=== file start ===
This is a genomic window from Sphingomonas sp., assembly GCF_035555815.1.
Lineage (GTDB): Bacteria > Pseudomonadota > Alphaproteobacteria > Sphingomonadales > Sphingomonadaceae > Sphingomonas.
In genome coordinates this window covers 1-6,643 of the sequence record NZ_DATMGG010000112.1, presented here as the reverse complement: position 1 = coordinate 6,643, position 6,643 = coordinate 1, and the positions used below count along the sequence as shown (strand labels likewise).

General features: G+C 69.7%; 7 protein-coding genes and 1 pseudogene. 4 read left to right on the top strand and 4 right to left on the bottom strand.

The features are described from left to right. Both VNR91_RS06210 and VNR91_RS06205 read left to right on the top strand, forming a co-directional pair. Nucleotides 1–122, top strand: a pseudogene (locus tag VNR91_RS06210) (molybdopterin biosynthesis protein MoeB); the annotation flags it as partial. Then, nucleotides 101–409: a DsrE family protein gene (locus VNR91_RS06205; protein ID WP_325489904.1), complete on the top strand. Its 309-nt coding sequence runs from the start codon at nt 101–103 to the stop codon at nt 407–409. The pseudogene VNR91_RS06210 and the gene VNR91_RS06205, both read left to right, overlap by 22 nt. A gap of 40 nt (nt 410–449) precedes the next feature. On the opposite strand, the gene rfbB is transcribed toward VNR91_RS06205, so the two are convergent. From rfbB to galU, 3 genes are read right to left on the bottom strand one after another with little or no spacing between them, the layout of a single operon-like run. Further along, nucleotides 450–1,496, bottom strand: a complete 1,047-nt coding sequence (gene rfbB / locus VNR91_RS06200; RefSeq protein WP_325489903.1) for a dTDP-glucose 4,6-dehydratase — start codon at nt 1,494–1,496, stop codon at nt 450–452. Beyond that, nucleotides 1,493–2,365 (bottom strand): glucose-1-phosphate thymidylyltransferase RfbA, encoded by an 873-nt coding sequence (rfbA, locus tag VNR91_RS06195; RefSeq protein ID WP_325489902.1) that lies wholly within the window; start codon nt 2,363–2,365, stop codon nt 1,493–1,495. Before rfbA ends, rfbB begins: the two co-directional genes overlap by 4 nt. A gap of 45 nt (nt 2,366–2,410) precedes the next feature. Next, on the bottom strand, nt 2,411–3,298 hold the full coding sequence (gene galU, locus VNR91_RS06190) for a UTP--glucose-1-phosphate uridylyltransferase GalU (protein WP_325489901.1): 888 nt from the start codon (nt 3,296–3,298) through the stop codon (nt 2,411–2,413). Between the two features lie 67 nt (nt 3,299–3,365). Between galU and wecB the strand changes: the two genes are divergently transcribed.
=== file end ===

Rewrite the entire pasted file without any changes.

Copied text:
This is a genomic window from Sphingomonas sp., assembly GCF_035555815.1.
Lineage (GTDB): Bacteria > Pseudomonadota > Alphaproteobacteria > Sphingomonadales > Sphingomonadaceae > Sphingomonas.
In genome coordinates this window covers 1-6,643 of the sequence record NZ_DATMGG010000112.1, presented here as the reverse complement: position 1 = coordinate 6,643, position 6,643 = coordinate 1, and the positions used below count along the sequence as shown (strand labels likewise).

General features: G+C 69.7%; 7 protein-coding genes and 1 pseudogene. 4 read left to right on the top strand and 4 right to left on the bottom strand.

The features are described from left to right. Both VNR91_RS06210 and VNR91_RS06205 read left to right on the top strand, forming a co-directional pair. Nucleotides 1–122, top strand: a pseudogene (locus tag VNR91_RS06210) (molybdopterin biosynthesis protein MoeB); the annotation flags it as partial. Then, nucleotides 101–409: a DsrE family protein gene (locus VNR91_RS06205; protein ID WP_325489904.1), complete on the top strand. Its 309-nt coding sequence runs from the start codon at nt 101–103 to the stop codon at nt 407–409. The pseudogene VNR91_RS06210 and the gene VNR91_RS06205, both read left to right, overlap by 22 nt. A gap of 40 nt (nt 410–449) precedes the next feature. On the opposite strand, the gene rfbB is transcribed toward VNR91_RS06205, so the two are convergent. From rfbB to galU, 3 genes are read right to left on the bottom strand one after another with little or no spacing between them, the layout of a single operon-like run. Further along, nucleotides 450–1,496, bottom strand: a complete 1,047-nt coding sequence (gene rfbB / locus VNR91_RS06200; RefSeq protein WP_325489903.1) for a dTDP-glucose 4,6-dehydratase — start codon at nt 1,494–1,496, stop codon at nt 450–452. Beyond that, nucleotides 1,493–2,365 (bottom strand): glucose-1-phosphate thymidylyltransferase RfbA, encoded by an 873-nt coding sequence (rfbA, locus tag VNR91_RS06195; RefSeq protein ID WP_325489902.1) that lies wholly within the window; start codon nt 2,363–2,365, stop codon nt 1,493–1,495. Before rfbA ends, rfbB begins: the two co-directional genes overlap by 4 nt. A gap of 45 nt (nt 2,366–2,410) precedes the next feature. Next, on the bottom strand, nt 2,411–3,298 hold the full coding sequence (gene galU, locus VNR91_RS06190) for a UTP--glucose-1-phosphate uridylyltransferase GalU (protein WP_325489901.1): 888 nt from the start codon (nt 3,296–3,298) through the stop codon (nt 2,411–2,413). Between the two features lie 67 nt (nt 3,299–3,365). Between galU and wecB the strand changes: the two genes are divergently transcribed.